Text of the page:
• ignore: French ignorer, or Latin ignōrāre not to know

  • pregnant: French pregnant; Latin praegnant-, praegnāns.

  • signature: French signature; Latin signātūra.

Compare this etymology of "signature" with the etymology of "sign."

  • sign: French seigne; Latin signum

Whether the words derive from Latin or French, the tendency in English is to pronounce the hard g when the digraph is neither at the beginning nor the end of the word.

Signs of shift

It makes sense that the g remains silent in a first or final syllable simply because English pronunciation has no way to retain the hard g otherwise. The appearance of the hard g in the middle of a word could be explained as either a drift from the Latin velar nasal /ŋ/ (think "ng") or the French palatal nasal /ɲ/ (think Spanish ñ), or as a result of phonetic pronunciation of the spellings.

A possible clue to the process words underwent attaining the hard g can be found in old spellings of some of these words of French origin, which retain the velar nasal /ŋ/ we would expect in Latin pronunciation.

  • Pregnant has late Middle English prengnavnt, pringnant

  • Dignity has Middle English dyngnete, dingnete

These early spellings with the presence of ng suggest that the gn pronunciation might have used the Latin pronunciation /ŋn/ earlier than the hard g, supporting the argument that the hard g developed within English.

Poignant and vignette

Some words of French origin have retained the silent "g," still treating gn as /ɲ/, at least per OED:

  • Poignant: /ˈpɔɪn(j)ənt/

  • Vignette: /vɪnˈjɛt/

I think this is another clue that the hard g developed within English. While the OED describes poignant as retaining a palatal nasal sound, it is sometimes pronounced (mistakenly?) with a hard g, as a questioner observed on this site. In that sense, the drift can almost be seen in progress. At the least, the fact that its pronunciation is confusing to English speakers or learners seems indicative of the norm that English expects a hard g from gn in the middle of a word.

Vignette, which entered the English language as recently as the 18th century, retains the French pronunciation probably because it was adopted into English more recently than the other words cited.

  • I rather wonder whether you've not mis-written /ŋ/ for /ɲ/ in most places here; think English onion, canyon. In modern French and Italian, the ‹gn› digraph is the palatal nasal /ɲ/ in most positions: French oignon, signature, beignet, poignant, rossignol; Italian ogni, cognoscente, signora, bisogna. This is the same sound represented by: the Spanish letter ‹ñ› of niño, cañón; the Portuguese and Occitan digraph ‹nh› of piranha, caipirinha; and the Catalan digraph ‹ny› of Catalunya. In Italian it geminates to [ɲn] not to [ŋn]. – tchrist Jul 28 '17 at 0:16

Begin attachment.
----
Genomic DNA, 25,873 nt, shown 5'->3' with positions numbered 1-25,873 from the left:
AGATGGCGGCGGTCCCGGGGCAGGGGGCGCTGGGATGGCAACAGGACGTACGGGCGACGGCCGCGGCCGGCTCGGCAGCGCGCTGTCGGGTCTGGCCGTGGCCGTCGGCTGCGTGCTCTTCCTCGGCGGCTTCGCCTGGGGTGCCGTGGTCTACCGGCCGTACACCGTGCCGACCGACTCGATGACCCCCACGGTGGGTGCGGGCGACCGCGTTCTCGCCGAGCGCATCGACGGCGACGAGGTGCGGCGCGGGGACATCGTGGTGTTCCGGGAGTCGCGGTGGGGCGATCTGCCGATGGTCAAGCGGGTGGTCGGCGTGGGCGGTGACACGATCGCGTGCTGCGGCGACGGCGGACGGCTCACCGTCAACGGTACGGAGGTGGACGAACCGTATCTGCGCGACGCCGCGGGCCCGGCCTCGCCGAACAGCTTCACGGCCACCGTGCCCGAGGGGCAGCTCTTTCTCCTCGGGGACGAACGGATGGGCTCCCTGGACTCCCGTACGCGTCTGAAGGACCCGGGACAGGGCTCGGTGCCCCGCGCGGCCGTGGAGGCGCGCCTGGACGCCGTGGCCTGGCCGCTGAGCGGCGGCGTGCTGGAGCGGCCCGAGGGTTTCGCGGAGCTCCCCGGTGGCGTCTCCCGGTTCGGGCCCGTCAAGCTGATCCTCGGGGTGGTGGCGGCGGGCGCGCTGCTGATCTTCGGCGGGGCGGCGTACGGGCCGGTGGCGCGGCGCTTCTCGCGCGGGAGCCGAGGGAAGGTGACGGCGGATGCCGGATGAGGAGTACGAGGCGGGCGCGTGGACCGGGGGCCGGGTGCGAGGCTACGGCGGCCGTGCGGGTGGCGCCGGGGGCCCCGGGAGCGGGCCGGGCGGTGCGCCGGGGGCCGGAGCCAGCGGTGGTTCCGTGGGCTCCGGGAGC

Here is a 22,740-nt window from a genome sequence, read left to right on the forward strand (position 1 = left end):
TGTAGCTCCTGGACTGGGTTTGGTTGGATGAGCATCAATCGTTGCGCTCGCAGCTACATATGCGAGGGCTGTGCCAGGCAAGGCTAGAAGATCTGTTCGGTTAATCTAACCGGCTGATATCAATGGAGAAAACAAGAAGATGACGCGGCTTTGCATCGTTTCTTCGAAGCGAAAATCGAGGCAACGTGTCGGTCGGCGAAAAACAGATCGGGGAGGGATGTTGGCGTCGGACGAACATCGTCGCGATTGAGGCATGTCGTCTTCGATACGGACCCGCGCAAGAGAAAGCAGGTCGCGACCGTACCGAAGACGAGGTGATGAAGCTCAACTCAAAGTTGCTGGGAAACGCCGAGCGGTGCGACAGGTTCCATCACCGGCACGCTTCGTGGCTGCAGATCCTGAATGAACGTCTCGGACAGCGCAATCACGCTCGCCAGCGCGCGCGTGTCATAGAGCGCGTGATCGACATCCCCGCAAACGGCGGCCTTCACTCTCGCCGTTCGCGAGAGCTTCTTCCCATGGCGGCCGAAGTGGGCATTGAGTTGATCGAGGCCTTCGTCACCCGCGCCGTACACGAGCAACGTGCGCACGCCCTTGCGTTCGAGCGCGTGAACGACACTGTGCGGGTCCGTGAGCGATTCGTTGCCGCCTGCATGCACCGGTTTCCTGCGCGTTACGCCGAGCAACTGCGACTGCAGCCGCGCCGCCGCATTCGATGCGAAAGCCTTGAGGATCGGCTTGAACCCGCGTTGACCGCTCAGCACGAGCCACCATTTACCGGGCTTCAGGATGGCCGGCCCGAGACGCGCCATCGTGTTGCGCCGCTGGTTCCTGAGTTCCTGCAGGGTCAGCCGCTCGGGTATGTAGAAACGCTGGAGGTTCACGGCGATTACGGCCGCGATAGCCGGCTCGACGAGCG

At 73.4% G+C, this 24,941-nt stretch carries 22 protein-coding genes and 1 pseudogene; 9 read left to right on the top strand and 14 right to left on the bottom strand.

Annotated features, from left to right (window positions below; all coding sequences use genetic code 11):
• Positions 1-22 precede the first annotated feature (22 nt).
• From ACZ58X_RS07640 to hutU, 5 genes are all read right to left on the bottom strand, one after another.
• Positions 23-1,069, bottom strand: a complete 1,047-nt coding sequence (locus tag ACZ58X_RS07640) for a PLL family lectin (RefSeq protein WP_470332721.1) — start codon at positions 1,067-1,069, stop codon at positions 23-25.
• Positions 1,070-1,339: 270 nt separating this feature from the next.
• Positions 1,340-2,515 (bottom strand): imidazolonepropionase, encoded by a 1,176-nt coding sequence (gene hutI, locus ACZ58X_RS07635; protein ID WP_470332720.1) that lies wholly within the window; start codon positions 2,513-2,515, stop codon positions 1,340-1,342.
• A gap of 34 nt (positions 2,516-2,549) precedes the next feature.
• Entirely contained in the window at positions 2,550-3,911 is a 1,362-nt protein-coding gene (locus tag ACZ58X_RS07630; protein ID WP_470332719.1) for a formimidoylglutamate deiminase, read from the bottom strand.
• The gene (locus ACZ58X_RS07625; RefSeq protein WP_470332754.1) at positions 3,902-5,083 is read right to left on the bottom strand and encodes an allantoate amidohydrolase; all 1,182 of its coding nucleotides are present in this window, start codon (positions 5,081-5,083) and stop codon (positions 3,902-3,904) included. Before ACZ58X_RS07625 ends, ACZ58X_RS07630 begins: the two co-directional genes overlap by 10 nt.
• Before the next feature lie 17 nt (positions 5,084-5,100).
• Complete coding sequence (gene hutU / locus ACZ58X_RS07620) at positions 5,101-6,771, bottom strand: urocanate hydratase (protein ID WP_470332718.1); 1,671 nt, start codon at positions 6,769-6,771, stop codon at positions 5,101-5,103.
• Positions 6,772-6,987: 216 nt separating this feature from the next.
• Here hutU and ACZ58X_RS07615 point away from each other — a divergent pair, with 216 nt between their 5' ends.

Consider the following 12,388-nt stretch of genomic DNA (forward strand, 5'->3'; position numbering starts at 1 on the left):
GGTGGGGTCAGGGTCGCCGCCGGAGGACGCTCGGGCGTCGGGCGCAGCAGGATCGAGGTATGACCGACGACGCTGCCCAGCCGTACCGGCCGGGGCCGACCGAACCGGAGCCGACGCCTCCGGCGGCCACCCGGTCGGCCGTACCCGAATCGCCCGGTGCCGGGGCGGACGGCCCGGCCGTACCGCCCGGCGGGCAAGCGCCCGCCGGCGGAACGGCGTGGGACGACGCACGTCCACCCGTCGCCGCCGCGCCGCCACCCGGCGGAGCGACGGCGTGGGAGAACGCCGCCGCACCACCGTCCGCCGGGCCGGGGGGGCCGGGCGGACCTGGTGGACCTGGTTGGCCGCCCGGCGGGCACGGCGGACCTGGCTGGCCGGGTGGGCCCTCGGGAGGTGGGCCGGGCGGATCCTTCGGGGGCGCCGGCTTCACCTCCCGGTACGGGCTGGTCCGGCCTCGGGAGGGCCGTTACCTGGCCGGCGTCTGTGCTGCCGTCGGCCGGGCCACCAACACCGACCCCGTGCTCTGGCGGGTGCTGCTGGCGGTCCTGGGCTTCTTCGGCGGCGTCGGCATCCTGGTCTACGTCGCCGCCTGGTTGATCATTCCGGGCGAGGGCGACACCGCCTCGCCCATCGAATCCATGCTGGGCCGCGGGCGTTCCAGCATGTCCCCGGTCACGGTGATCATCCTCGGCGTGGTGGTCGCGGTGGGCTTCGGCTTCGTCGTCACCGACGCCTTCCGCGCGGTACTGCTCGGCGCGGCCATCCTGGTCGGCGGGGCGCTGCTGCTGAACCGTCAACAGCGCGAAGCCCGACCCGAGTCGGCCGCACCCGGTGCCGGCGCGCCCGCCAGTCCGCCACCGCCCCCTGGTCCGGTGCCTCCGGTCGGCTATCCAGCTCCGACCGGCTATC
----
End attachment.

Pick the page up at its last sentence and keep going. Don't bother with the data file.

• @tchrist Note the line: In classical Latin gn appears to have stood for neither ɡn nor ɲ, but rather for ŋn. The argument is that in Latin, it was "ngn", like "mangnum" for "magnum." Hence: It's possible the words that did not develop a hard g also underwent the same shift in the opposite direction, from /ŋ/ to /n/. In the first paragraph I'm describing the Latin pronunciation /ŋn/ ( as "in between" the palatal nasal and the hard "g." Whether or not that description is a good description is a valid question. – RaceYouAnytime Jul 28 '17 at 0:28
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    But /ŋ/ is not the palatal nasal!!! It's the velar nasal of conquer, sink, fang. The palatal nasal is /ɲ/. You keep saying palatal nasal and writing velar nasal; I know no evidence that this was ever velar rather than palatal. Think senior versus sinker: those are very different sounds, the first palatal and the second velar. The velar one is much farther back. The palatal one is with the front of your tongue; the velar one with the back. – tchrist Jul 28 '17 at 0:30
  • @tchrist Maybe I should never have used the words velar nasal or palatal nasal while also using the symbolic pronunciation because it seems to be causing a misunderstanding. The two links I provided first in the answer both suggest there was a velar rather than palatal, and you can hear it in this pronunciation of "magnum". So you can disagree with my answer, but I don't think we're on the same page regarding whether I've misused terms, unless I'm still missing something. – RaceYouAnytime Jul 28 '17 at 0:36
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    @tchrist The quote from my first link is brief: "gn had the sound of ngn as in English wing nut: magnus, benignus, ignāvus" In that example would you acknowledge that it is a description of the velar /ŋ/ ? And from the second source: "Latin gn appears to have stood for neither ɡn nor ɲ, but rather for ŋn" <--- explicitly saying "not the palatal, the velar." Do you dispute the sources, or how I'm presenting them? – RaceYouAnytime Jul 28 '17 at 0:42